Vitamin C is a water-soluble vitamin (it dissolves in water) that is necessary for normal growth and development. Leftover amounts of the vitamin leave the body through the urine. That means you need a continuous supply of such vitamins in your diet.
Vitamin C is needed for the growth and repair of tissues in all parts of your body. It is used to:
- Form an important protein used to make skin, tendons, ligaments, and blood vessels
- Heal wounds and form scar tissue
- Repair and maintain cartilage, bones, and teeth
Vitamin C is one of many antioxidants. Antioxidants are nutrients that block some of the damage caused by free radicals.
- Free radicals are made when your body breaks down food or when you are exposed to tobacco smoke or radiation.
- The buildup of free radicals over time is largely responsible for the aging process.
- Free radicals may play a role in cancer, heart disease, and conditions like arthritis.
The body is not able to make vitamin C on its own, and it does not store vitamin C. It is therefore important to include plenty of vitamin C-containing foods in your daily diet.
For many years, vitamin C has been a popular remedy for the common cold.
- Research shows that for most people, vitamin C supplements or vitamin C-rich foods do not reduce the risk of getting the common cold.
- However, people who take vitamin C supplements regularly might have slightly shorter colds or somewhat milder symptoms.
- Taking a vitamin C supplement after a cold starts does not appear to be helpful.
Most fruits and vegetables contain some amount of vitamin C.
Fruits with the highest sources of vitamin C include:
- Citrus fruits and juices, such as orange and grapefruit
- Kiwi fruit
- Strawberries, raspberries, blueberries, cranberries
Vegetables with the highest sources of vitamin C include:
- Broccoli, Brussels sprouts, cauliflower
- Green and red peppers
- Spinach, cabbage, turnip greens, and other leafy greens
- Sweet and white potatoes
- Tomatoes and tomato juice
- Winter squash
Some cereals and other foods and beverages are fortified with vitamin C. Fortified means a vitamin or mineral has been added to the food. Check the product labels to see how much vitamin C is in the product.
Cooking vitamin C-rich foods or storing them for a long period of time can reduce the vitamin C content. Microwaving and steaming vitamin C-rich foods may reduce cooking losses. The best food sources of vitamin C are uncooked or raw fruits and vegetables.
Too little vitamin C can lead to signs and symptoms of deficiency, including:
- Bleeding gums
- Decreased ability to fight infection
- Decreased wound-healing rate
- Dry and splitting hair
- Easy bruising
- Gingivitis (inflammation of the gums)
- Possible weight gain because of slowed metabolism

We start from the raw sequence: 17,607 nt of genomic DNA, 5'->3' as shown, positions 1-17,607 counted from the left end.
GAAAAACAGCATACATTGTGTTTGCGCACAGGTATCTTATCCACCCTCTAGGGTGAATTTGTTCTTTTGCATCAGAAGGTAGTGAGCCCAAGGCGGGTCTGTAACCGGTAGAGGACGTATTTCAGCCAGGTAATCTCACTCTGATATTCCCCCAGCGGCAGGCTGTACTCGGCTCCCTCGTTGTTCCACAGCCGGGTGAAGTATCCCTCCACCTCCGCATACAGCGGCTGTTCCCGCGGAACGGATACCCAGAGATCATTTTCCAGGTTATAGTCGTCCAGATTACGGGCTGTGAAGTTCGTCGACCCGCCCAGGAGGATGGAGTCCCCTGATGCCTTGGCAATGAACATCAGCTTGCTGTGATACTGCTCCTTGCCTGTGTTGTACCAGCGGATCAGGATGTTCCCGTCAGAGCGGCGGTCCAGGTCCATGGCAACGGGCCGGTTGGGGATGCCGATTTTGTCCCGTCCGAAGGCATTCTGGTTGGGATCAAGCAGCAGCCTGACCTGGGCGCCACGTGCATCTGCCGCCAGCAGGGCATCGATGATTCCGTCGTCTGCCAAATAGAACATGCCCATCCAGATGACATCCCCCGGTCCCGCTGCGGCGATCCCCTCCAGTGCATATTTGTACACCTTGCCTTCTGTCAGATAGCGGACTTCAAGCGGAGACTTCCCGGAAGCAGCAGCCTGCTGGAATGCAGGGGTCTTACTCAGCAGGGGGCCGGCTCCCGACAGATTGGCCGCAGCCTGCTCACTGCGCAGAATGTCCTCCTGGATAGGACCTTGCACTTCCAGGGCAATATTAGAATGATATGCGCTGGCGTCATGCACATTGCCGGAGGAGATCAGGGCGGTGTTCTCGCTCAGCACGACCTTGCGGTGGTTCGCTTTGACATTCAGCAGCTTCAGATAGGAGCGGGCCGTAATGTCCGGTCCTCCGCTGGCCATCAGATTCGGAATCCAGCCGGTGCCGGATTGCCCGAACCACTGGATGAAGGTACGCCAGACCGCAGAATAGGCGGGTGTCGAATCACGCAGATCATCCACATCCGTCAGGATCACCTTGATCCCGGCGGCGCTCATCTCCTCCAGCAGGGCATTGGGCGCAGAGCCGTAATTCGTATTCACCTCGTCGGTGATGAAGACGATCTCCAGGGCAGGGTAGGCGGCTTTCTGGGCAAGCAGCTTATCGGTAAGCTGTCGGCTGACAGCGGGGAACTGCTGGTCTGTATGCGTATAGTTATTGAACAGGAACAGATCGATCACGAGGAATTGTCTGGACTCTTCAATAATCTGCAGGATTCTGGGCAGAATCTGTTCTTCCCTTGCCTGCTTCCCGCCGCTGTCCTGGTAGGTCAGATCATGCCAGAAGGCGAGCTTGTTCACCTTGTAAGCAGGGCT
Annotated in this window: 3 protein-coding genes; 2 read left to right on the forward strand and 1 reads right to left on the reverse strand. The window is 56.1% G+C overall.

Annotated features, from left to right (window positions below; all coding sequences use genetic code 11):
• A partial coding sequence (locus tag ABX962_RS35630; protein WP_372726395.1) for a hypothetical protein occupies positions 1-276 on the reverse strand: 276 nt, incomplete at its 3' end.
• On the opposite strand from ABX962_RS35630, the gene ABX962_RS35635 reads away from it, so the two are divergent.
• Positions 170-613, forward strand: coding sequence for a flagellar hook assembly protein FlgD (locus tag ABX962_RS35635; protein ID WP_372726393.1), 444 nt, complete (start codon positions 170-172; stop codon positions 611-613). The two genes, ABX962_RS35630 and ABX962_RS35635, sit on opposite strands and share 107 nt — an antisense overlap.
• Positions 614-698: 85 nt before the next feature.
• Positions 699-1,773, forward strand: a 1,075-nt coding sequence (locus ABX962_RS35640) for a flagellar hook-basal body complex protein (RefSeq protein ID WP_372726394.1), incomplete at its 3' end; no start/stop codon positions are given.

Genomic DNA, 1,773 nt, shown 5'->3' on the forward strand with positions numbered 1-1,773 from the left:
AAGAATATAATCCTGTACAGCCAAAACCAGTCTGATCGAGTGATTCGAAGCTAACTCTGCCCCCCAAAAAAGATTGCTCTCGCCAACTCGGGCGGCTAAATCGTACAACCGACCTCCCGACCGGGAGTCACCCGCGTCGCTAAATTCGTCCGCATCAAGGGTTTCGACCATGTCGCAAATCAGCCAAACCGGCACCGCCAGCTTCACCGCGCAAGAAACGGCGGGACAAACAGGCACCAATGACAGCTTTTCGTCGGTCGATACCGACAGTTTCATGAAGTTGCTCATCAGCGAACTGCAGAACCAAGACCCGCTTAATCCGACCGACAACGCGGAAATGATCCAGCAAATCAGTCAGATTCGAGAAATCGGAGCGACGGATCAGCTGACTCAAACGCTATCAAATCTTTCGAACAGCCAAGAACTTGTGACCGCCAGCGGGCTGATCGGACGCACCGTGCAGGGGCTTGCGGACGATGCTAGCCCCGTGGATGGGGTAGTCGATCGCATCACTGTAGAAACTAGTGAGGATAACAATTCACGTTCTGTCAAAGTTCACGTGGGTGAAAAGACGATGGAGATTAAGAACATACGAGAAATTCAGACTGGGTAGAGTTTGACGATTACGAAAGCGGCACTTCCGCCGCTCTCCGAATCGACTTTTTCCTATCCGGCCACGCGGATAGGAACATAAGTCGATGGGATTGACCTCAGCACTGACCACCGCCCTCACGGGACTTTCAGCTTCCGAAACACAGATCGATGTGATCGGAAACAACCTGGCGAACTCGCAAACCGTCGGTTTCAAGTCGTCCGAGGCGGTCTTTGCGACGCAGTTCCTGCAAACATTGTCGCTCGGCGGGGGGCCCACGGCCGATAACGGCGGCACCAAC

- Rough, dry, scaly skin
- Swollen and painful joints
- Weakened tooth enamel
A severe form of vitamin C deficiency is known as scurvy, which mainly affects older, malnourished adults.
The Recommended Dietary Allowance (RDA) for vitamins reflects how much of each vitamin most people should get each day. The RDA for vitamins may be used as goals for each person.
How much of each vitamin you need depends on your age and gender. Other factors, such as pregnancy and illnesses, are also important.
The best way to get the daily requirement of essential vitamins, including vitamin C, is to eat a balanced diet that contains a variety of foods.
Dietary Reference Intakes for vitamin C:
- 0 – 6 months: 40* milligrams/day (mg/day)
- 7 – 12 months: 50* mg/day
*Adequate Intake (AI)
- 1 – 3 years: 15 mg/day
- 4 – 8 years: 25 mg/day
- 9 – 13 years: 45 mg/day
- Girls 14 – 18 years: 65 mg/day
- Boys 14 – 18 years: 75 mg/day
- Men age 19 and older: 90 mg/day
- Women age 19 year and older: 75 mg/day
Smokers or those who are around secondhand smoke at any age should increase their daily amount of vitamin C an additional 35 mg per day.
Women who are pregnant or breastfeeding and those who smoke need higher amounts of vitamin C. Ask your doctor what amount is best for you.
Ascorbic acid; Dehydroascorbic acid
Escott-Stump S, ed. Nutrition and Diagnosis-Related Care. 6th ed. Philadelphia, Pa: Lippincott Williams & Wilkins; 2008.
Sarubin Fragaakis A, Thomson C. The Health Professional’s Guide to Popular Dietary Supplements. 3rd ed. Chicago, Il: American Dietetic Association; 2007.
Institute of Medicine. Food and Nutrition Board. Dietary Reference Intakes for Vitamin C, Vitamin E, Selenium, and Carotenoids. National Academy Press, Washington, DC, 2000.
Douglas RM, Hemila H, Chalker E, Treacy B. Vitamin C for preventing and treating the common cold. Cochrane Database Syst Rev; 2007(3):CD000980.
Update Date: 8/30/2011
Updated by: A.D.A.M. Editorial Team: David Zieve, MD, MHA, and David R. Eltz. Previously reviewed by Alison Evert, MS, RD, CDE, Nutritionist, University of Washington Medical Center Diabetes Care Center, Seattle, Washington (2/15/2011).